High Sharpe Portfolios

I’m taking my own advice to stop reading the news, but unfortunately that means less to blog about.

Anyway, last Friday I discussed low volatility “Madoff’ portfolios. One of the most important statistics to keep in mind when constructing a portfolio is the Sharpe Ratio, which measures the risk adjusted return. A low ratio means you’re not being rewarded well for the risk you are taking. Generally, a higher Sharpe ratio is better, and a really good fund may have a ratio of 1.6 year-over year. After running hundreds of simulations testing various linear combinations of ETF allocations, the best I could come up with has a 3-year Sharpe of 2.35, and it looks like this:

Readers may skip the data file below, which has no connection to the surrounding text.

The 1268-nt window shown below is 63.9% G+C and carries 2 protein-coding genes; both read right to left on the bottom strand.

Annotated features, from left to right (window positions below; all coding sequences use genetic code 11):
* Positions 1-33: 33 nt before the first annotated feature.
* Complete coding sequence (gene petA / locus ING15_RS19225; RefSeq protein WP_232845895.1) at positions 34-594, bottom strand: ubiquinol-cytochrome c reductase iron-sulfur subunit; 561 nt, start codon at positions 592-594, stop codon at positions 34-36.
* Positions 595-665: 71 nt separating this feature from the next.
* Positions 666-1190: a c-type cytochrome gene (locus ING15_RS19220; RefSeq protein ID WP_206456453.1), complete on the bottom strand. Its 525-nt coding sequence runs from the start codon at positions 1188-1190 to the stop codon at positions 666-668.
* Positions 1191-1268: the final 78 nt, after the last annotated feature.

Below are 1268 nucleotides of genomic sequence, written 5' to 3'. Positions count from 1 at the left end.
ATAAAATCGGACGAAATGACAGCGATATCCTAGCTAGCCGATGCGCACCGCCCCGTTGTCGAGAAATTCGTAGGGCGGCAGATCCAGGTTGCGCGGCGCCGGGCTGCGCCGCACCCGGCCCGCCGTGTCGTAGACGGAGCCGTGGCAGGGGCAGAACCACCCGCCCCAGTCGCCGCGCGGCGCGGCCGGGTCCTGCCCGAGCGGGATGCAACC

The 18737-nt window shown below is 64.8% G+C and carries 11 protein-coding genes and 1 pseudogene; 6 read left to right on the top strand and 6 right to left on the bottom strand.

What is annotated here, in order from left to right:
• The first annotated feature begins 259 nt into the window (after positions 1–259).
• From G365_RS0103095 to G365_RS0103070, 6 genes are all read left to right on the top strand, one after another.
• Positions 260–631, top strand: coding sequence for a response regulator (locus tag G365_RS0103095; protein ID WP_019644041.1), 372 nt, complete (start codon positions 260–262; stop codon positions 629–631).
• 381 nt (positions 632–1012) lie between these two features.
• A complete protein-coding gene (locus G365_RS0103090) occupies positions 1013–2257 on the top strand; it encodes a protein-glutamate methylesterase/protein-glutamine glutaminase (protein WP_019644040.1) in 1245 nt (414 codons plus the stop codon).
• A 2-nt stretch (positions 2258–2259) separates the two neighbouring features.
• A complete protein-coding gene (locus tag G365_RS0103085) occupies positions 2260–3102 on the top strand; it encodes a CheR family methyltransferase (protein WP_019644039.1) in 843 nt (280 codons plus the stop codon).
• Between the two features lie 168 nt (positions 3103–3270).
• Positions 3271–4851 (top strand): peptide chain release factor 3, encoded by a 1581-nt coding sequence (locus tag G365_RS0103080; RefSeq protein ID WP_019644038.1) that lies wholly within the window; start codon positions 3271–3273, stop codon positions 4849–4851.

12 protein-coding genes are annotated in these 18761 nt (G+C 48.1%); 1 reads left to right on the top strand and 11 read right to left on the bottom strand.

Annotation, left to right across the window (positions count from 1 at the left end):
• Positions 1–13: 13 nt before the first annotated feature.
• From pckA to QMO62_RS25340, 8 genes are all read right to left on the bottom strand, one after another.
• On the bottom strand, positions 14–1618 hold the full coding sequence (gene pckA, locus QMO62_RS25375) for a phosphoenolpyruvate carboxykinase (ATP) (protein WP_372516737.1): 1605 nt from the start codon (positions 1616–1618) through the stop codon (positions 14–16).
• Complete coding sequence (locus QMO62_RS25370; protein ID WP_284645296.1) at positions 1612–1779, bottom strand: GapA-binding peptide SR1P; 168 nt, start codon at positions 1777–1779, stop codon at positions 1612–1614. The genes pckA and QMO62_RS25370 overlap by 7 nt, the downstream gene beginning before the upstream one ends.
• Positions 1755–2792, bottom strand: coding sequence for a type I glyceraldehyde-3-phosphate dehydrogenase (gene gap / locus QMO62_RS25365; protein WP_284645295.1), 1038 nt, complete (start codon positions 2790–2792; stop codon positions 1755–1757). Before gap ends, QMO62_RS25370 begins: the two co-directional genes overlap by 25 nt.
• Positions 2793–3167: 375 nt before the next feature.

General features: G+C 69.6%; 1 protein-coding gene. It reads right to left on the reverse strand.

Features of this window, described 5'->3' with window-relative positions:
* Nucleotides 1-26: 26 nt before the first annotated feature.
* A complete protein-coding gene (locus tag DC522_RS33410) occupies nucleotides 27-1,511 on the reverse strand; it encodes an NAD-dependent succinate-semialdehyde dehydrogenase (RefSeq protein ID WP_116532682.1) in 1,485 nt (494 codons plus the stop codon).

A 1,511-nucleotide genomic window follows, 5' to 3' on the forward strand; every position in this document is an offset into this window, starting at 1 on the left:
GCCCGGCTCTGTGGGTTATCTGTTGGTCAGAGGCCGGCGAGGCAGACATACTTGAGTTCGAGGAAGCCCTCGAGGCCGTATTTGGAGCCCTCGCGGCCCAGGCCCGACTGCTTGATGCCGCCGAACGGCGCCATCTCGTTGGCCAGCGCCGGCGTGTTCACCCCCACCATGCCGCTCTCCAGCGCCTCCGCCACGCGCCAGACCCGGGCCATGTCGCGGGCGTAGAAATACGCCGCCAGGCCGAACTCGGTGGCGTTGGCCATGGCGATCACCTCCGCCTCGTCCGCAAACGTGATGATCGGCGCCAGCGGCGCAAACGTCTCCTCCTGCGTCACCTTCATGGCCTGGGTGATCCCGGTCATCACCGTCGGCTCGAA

Te biggest draw-down is around 3% versus 18% for the S&P 500. It’s rebalanced monthly and requires no trading or signals – simply buy & hold.

The YOY performance is even better with a Sharpe of over 4:

Of course, part performance is not indicative of future results, but this looks promising.

So this is now the official portfolio of the one-person Grey Enlightenment endowment fund